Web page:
I feel as if I only touched the surface of the beauty of this extraordinary cemetery in Paris. For a writer, Père Lachaise is a magical place of wonder and inspiration at every turn. I’m glad we took a tour, but even the guide told us there isn’t enough time to see everything. The most romantic story is the one of Abelard and Heloise.
Here are just a few highlights. (click any image to see a larger version)
Below, is Frédéric Chopin (1810 – 1849) Polish composer. Chopin requested that his body be opened after death (for fear of being buried alive) and his heart returned to Warsaw. It’s in a jar in the basement of a church. His tombstone, features the muse of music, Euterpe, weeping over a broken lyre:
Antoine-Augustin Parmentier (1737 – 1813) promoter of the potato as a food source for humans in France. Admirers leave potatoes on his tomb:
Abelard and Heloise Their love story is one of the best known romances of the middle ages. Abelard was one of the great French philosophers and logicians of his day, who was hired to teach Heloise, a rich young noble woman. Heloise and Abelard started an affair which led to an illegitimate child and a secret marriage. When Heloise’s uncle found out about the affair, he had Heloise placed in a nunnery and had Abelard castrated. The two of them sent love letters to each other over the course of the rest of their lives. The lovers’ bones were buried together under a grand tomb in 1817. People now leave love letters at their tomb. Read more about them here. (click any image to see a larger version)
Honoré de Balzac (1799 – 1850) French novelist and playwright. He kept long hours, writing late into the night, fueled by black coffee, and was said to be a hermit. He married a long time love that began with a correspondence; they were married when they met for the first time. Balzac died 5 months later:
Amedeo Clemente Modigliani (1884 – 1920) Italian painter and sculptor whose nudes created a scandal at exhibitions. Buried with him is his wife, Jeanne Hébuterne, threw herself from a fifth story window the day after he died, killing herself and their unborn child:
Oscar Wilde (1854 – 1900) was a flamboyant Irish writer. The outsize genitals of his monument were smashed off in an act of vandalism. (It’s rumored the cemetery director used them as a paperweight.) In 2011, his descendants cleaned the tomb of the many lipstick marks left there by admirers, and a glass barrier was installed to prevent further marks or damage. That didn’t seem to stop admirers, however. One of them climbed an adjacent monument to get closer, and caused it to crumble.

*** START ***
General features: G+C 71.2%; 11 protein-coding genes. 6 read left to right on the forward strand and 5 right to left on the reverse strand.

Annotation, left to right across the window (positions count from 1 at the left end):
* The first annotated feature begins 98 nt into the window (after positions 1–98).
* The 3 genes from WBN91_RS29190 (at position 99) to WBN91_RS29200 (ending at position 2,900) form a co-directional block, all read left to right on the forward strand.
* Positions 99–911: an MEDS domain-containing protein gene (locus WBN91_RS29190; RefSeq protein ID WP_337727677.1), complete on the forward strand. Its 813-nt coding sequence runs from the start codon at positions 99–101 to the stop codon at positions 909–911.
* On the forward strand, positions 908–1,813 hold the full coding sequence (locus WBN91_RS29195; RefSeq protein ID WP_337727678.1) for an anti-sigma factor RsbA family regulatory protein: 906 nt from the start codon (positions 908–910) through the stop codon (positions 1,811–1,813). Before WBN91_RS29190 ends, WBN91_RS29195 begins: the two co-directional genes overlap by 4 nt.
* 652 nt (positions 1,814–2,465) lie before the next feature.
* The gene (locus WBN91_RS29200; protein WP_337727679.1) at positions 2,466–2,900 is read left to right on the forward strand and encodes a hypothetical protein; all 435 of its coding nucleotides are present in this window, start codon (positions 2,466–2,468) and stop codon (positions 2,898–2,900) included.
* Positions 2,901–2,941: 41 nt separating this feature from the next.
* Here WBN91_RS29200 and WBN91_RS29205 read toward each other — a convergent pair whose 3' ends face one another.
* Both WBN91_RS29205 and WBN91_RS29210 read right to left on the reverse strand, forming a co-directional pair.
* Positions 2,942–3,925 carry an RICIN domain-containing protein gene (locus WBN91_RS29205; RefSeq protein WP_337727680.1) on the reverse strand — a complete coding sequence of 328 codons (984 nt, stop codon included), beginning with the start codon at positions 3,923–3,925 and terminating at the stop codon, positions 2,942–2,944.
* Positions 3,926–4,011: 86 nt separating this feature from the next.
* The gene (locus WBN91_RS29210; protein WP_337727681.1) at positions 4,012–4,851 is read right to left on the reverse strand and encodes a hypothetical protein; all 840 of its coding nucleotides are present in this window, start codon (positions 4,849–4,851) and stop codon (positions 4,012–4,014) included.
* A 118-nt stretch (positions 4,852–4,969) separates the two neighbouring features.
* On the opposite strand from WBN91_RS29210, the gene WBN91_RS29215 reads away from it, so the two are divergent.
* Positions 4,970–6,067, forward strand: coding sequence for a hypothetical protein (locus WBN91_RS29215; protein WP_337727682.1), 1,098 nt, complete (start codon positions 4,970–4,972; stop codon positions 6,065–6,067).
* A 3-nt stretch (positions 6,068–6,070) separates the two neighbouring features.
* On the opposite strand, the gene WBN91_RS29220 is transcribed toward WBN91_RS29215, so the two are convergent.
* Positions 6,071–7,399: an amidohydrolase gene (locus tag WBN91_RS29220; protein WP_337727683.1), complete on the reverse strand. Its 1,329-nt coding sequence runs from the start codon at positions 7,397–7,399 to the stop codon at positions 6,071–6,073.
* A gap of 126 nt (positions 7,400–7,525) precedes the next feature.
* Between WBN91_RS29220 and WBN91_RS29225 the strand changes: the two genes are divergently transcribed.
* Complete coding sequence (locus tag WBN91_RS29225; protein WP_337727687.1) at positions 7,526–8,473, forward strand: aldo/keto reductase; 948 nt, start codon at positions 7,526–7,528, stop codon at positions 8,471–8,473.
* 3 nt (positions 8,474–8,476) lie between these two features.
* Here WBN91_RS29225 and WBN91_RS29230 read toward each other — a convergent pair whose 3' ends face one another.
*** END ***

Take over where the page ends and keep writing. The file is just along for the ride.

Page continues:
American writer Gertrude Stein (1874 – 1946). Autobiography of Alice B. Toklas. It’s a Jewish tradition to leave stones and pebbles on her grave as a show of respect that you have visited and that both you and the deceased are immortal. Even in death, you are not forgotten:
Jean-Louis André Théodore Géricault (1791- 1824) French painter and lithographer, known for The Raft of the Medusa. Perhaps the greatest achievement of his last years were his ten portraits of the insane. Only five have survived: A Man Suffering from Delusions of Military Command; A Kleptomaniac; A Woman Suffering from Obsessive Envy; A Woman Addicted to Gambling and A Child Snatcher. A riding accident led to complications and caused a tumor to develop on his spine that proved fatal. He died at age 32:
Rivail (1804 – 1869). known as the systematizer of Spiritism. The inscription on his grave, translated, reads: “To be born, die, again be reborn, and so progress unceasingly, such is the law.” People come to his tomb to talk to the dead. He used the pen name Allan Kardec – “Allan” and “Kardec” were said to have been his names in previous incarnations.
In its early years Père Lachaise was a poor district, with many outlaws, winding streets and shady avenues. It is located on the hill of Champ ‘Evêque, where a wealthy merchant first built his home in 1430. In the 17th century the Jésuits, acquired the home and converted it into a hospice for members of their order. You can read about how this famous Romantic-inspired necropolis has become an open-air museum and pantheon garden here.
I was drawn there to see Jim Morrison’s grave, You can read what happened in my post Visiting Jim Morrison.